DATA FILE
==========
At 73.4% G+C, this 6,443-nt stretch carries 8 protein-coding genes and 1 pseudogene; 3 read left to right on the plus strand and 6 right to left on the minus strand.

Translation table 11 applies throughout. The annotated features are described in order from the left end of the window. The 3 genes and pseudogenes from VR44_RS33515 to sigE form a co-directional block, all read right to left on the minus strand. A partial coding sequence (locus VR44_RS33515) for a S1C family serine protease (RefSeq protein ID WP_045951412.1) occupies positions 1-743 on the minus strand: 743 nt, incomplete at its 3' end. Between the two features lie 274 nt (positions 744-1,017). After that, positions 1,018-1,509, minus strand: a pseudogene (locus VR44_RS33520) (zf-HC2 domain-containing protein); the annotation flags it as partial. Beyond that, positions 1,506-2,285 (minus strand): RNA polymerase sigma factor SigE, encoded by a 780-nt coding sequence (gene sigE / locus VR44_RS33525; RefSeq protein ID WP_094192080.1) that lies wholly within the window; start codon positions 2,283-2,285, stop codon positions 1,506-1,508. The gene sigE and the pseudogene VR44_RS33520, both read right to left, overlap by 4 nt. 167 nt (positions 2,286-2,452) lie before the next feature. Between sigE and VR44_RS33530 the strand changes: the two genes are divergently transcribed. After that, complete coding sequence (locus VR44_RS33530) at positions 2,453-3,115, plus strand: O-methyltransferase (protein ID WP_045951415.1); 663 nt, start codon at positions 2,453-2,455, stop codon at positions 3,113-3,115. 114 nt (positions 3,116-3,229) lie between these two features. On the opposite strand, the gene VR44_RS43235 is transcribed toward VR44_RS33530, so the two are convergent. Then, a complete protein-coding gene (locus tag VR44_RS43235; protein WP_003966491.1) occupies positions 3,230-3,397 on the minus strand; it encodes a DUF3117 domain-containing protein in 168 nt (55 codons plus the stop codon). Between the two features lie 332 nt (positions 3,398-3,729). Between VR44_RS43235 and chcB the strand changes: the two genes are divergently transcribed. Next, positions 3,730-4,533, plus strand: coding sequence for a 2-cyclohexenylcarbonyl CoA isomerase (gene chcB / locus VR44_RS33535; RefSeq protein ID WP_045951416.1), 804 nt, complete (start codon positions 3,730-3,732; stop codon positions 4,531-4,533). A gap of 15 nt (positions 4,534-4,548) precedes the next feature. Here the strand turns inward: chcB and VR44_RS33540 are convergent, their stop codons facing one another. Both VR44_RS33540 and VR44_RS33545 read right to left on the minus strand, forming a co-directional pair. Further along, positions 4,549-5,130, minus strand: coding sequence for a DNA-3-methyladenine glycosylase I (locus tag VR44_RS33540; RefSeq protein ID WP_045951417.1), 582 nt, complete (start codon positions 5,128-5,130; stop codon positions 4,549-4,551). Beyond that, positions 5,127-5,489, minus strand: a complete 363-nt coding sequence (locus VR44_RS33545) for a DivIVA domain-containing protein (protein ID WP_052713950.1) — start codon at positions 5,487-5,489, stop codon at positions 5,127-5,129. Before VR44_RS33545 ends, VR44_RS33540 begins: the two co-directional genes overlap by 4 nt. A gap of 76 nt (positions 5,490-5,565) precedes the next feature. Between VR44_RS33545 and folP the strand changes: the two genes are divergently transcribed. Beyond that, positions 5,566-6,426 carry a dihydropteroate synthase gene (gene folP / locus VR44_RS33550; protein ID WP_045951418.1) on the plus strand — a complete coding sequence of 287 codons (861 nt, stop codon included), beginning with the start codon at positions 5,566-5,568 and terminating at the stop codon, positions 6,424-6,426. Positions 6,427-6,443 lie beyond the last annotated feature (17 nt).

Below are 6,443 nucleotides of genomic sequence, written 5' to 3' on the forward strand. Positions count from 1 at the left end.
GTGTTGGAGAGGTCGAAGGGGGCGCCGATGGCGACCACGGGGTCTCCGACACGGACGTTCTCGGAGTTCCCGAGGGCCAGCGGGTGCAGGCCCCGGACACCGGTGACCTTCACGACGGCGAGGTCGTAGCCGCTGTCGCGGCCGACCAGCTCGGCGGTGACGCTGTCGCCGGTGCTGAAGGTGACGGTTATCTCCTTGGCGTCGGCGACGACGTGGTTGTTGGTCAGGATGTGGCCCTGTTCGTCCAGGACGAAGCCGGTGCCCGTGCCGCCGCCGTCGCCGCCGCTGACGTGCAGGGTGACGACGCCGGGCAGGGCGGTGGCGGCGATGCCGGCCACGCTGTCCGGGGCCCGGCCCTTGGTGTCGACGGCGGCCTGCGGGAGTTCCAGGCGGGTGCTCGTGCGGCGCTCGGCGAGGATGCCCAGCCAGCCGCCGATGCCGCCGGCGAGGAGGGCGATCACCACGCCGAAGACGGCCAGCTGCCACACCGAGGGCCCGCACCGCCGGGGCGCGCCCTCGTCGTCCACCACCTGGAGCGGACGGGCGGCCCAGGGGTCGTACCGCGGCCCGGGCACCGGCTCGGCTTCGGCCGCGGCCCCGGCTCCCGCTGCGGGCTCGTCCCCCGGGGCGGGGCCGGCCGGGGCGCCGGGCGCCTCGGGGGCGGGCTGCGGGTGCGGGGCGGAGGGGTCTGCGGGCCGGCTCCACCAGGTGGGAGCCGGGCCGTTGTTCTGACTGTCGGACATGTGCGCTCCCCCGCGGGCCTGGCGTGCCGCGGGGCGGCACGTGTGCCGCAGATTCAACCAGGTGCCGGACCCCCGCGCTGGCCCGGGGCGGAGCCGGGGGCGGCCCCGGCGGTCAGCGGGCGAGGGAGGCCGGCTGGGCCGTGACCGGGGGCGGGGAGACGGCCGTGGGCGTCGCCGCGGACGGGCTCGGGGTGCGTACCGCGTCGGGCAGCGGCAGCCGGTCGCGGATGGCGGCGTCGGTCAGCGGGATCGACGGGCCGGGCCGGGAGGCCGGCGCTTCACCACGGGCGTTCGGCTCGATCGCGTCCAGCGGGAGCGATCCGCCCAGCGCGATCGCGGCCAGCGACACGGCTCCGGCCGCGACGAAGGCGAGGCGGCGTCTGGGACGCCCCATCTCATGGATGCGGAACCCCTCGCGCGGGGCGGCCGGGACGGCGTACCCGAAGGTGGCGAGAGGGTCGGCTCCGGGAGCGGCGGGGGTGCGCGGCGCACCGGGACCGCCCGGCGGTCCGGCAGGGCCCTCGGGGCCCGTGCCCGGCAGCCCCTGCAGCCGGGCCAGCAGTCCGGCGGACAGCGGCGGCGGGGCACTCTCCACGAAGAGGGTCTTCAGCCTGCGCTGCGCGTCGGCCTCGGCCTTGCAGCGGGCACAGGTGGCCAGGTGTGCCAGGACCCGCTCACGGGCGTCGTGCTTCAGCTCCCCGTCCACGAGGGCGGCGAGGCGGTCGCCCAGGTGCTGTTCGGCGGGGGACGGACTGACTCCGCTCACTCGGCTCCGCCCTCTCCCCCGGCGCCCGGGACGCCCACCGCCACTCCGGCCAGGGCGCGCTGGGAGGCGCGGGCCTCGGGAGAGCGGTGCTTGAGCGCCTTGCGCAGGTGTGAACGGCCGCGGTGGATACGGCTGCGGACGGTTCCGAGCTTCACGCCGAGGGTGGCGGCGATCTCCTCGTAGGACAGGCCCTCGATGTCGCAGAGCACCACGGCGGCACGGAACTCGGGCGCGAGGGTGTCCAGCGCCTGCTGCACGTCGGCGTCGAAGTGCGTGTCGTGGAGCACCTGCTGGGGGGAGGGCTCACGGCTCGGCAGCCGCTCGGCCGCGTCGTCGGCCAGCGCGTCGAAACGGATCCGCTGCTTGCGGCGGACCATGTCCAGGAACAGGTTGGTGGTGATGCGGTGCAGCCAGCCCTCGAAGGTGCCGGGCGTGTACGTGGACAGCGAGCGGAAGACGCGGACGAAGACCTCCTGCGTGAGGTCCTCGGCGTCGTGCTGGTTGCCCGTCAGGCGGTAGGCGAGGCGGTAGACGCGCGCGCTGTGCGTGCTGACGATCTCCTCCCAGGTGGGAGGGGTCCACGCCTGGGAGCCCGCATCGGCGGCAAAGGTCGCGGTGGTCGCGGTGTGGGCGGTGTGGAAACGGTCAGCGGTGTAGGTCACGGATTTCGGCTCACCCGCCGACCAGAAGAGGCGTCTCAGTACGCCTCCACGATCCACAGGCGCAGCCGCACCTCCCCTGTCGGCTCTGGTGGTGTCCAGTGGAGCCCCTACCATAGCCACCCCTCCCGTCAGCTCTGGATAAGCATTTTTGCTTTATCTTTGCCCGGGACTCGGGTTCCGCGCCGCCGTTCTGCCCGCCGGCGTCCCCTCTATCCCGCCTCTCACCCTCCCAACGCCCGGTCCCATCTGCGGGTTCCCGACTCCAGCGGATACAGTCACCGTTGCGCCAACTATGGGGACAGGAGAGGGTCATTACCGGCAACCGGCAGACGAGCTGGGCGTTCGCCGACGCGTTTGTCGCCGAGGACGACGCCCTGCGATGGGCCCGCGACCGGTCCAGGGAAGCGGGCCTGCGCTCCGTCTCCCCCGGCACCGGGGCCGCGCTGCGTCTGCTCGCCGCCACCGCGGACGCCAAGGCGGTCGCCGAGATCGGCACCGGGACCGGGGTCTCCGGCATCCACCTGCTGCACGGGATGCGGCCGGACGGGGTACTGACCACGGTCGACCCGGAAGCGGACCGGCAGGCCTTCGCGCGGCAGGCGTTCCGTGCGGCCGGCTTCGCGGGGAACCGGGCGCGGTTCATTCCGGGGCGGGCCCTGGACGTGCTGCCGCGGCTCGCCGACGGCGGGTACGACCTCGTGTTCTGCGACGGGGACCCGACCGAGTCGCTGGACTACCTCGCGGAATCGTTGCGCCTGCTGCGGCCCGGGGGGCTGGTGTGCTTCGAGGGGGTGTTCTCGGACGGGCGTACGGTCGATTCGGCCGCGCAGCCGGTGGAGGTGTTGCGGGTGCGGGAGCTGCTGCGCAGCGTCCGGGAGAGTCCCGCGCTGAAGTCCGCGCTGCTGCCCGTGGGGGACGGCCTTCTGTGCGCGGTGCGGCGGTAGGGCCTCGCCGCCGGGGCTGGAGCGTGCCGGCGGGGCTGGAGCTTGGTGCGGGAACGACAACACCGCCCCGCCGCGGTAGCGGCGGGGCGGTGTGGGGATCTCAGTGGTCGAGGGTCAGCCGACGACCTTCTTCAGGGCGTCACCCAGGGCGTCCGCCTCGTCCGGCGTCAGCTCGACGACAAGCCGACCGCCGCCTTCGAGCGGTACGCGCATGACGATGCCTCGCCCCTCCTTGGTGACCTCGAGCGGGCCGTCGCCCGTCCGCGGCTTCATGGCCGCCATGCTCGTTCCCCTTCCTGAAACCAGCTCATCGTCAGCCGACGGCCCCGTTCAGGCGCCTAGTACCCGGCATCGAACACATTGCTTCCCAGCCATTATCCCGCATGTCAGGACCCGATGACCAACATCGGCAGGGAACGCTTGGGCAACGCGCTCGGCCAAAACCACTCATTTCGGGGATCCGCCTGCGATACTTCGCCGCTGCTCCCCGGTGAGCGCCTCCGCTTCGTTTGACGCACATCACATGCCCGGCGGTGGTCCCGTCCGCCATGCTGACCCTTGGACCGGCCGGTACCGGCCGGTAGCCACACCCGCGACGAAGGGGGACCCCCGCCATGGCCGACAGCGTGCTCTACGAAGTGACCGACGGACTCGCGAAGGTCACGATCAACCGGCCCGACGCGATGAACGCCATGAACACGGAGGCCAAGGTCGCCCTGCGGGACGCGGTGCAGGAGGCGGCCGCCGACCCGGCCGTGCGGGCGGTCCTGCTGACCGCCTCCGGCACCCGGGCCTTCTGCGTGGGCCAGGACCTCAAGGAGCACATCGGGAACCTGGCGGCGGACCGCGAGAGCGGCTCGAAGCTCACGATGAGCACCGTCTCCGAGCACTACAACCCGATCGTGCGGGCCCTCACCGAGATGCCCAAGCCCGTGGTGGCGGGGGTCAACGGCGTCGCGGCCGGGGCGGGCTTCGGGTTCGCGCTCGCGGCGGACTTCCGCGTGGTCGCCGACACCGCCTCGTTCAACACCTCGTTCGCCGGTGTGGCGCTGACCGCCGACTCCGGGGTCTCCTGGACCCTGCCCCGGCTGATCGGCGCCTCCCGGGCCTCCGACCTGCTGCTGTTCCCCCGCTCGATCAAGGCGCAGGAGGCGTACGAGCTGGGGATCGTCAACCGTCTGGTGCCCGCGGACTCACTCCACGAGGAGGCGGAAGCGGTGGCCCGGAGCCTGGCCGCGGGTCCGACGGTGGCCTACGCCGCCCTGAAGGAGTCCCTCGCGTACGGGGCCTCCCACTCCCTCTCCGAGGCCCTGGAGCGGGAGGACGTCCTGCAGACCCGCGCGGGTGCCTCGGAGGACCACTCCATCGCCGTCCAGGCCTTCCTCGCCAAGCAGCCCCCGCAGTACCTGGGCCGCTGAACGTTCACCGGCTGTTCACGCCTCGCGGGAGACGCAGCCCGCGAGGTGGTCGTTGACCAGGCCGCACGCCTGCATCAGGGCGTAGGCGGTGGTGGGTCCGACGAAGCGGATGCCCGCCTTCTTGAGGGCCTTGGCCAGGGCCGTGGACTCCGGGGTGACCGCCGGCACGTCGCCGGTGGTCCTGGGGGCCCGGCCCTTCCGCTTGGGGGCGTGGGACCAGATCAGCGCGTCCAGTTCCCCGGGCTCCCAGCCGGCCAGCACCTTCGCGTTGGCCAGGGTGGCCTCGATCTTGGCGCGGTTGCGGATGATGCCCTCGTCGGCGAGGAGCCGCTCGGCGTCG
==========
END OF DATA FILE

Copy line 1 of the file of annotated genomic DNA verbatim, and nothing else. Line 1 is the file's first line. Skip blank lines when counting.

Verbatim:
At 73.4% G+C, this 6,443-nt stretch carries 8 protein-coding genes and 1 pseudogene; 3 read left to right on the plus strand and 6 right to left on the minus strand.